This is the name of the Canterbury Tales' author. Who is Geoffrey Chaucer? The characters in The Canterbury Tales are on this type of journey together.
Okay, I didn't actually read this in an edition of its own, but as part of the huge and monumental 'Riverside Chaucer', which is just But it took me like two hours to read, so I figured I deserved to be able to count it as a book that's around the same length of time it'd take me to read a lot of YA novels.
I've never read any Chaucer before. I'm taking a paper this year from the English Faculty, and because it's a 3rd year paper, the Here's one for 'Academic Wednesdays' I'm taking a paper this year from the English Faculty, and because it's a 3rd year paper, they expect you to know how to read Middle English -- because they teach it in first year.
Plus I have no idea what my supervisor will want me to do or what kind of thing I'm expected to discuss about the text. That said, this wasn't too difficult to read. It was also an interesting story, which helped.
I hadn't realised how much Chaucer drew on Classical material, but a considerable amount of this story is about Theseus, which is interesting.
It was also super weird to read a medieval text that wasn't, like, overtly Christian. Even medieval Irish adaptations of Classical texts don't feel Classical -- the gods are ignored as much as possible and fudged into something approximate where they're unavoidable.
Here, though, the gods are firmly in the story, shaping events and being prayed to and so on, which was kind of weird to adjust to. I guess that's what happens when you go a few hundred years later and stuff isn't only being written in monasteries.
I also have to admit that, insofar as I was rooting for either character, I was rather rooting for Palamon, so I was kind of pleased with how things turned out? Though I still wish Emily could've just run off into the woods and been a devotee of Diana like she wanted to.
That would have been a much better ending. The Knight's Tale is the first tale proper after the prologue and is an example of the Courtly Romance that was popular at the time think the legends of King Arthur and that kind of stuff. These are the sort of tales that drove Don Quixote slightly mad.
The story of Arcite and Palamon is an adaptation from an episode in Boccachio's Decameron and was an example of why Chaucer's idea of the tales was so inspired, in that this was a sto Part 2 of my occasional journey through The Canterbury Tales. The story of Arcite and Palamon is an adaptation from an episode in Boccachio's Decameron and was an example of why Chaucer's idea of the tales was so inspired, in that this was a story written years before mentioned in the prologue to his Legend of Good Women and able to be reused in the voice of one of his many characters.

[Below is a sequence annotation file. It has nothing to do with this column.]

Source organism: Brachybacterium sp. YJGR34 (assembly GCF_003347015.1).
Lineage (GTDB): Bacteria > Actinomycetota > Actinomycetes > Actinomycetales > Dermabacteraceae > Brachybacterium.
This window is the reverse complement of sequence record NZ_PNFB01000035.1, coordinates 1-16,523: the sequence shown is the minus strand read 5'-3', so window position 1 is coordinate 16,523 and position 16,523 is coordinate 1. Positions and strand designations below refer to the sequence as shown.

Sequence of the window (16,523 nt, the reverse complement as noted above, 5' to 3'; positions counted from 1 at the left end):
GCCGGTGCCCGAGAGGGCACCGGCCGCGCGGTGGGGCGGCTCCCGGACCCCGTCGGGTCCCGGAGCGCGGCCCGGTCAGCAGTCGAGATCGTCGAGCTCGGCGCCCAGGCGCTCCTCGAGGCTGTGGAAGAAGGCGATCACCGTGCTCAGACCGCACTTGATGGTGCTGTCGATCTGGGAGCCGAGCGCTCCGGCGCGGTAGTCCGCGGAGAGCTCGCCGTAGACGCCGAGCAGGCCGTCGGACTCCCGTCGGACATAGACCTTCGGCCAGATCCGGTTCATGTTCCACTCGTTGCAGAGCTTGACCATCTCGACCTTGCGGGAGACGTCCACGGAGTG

The story itself is interesting enough - it starts well, but once the tournament starts it bogs down in description of armour and swords rather than telling the story - so three quarters of it are very good and one quarter is tiresome description.
So good, but not one of the best tales. The start of the tale was interesting in the way the characters developed. It didn't just start right into the action of the story. Instead it seemed as if the story started a page and a half earlier than most stories do. It wasn't a bad thing, just interesting.
At the end of part two, all I could make from the reading was the hardships of forbidden love. I enjoyed that it wasn't the typically Romeo and Juliet story or guy meets girl.
Ins I have only read the first and second parts of this tale. Instead, it was the medieval struggle of winning the women with bravery and the will to fight.
In my book, the will to fight for what you want is a much better way of proving love than turning her into a vampire or any other 21st century methods.
I would recommend this tale to students and adults looking to reconnect with the roots of English writing as we know it. It is more genuine, original, and flows better than books these days, which I think try too hard.There are several stories in The Canterbury Tales by Geoffrey Chaucer that seek to explore the issue of medieval love and marriage, in both its idealized form and the opposite of the blissful ideal that is seen in The Franklin’s Tale.
Chaucer and the Early Church There is a larger issue in considering the place of the Second Nun’s Tale in the Canterbury Tales, and this is Chaucer’s stance on religious or spiritual tales generally. The Life of Geoffrey Chaucer: A Critical Biography.
Oxford: Blackwell, quotes from The Canterbury Tales: ‘people can die of mere imagination’ ― Geoffrey Chaucer, The Canterbury Tales. 49 likes. Like “And gladly wolde he lerne, and gladly teche.” ― Chaucer, The Canterbury Tales. 37 likes. Like “Purity in body and heart May please some--as for me, I make no boast.
Geoffrey Chaucer presents a realistic portrayal of the medieval period in The Canterbury Tales. These details are especially accurate of the pilgrimages to Canterbury and the types of people who made them. the times of the new year A Literary Analysis of the Parallels Between "The Knights Tale" and "The Miller's Tale" from the Canterbury Tales An Analysis Of Chaucer's "canterbury Tales": The Wife Of Bath's Tale Analysis of "Alison" from The Millers Tale, Canterbury Tales CHAUCER'S IMPRESSION OF WOMEN OF MEDIEVAL TIMES Chaucer's The Wife of Bath.
Geoffrey Chaucer (c. –), English poet, was the son of a London vintner. He was married and held a number of positions at court and in the king’s service, including diplomat, controller of customs in the port of London, and deputy forester in the King’s Forest in Somerset.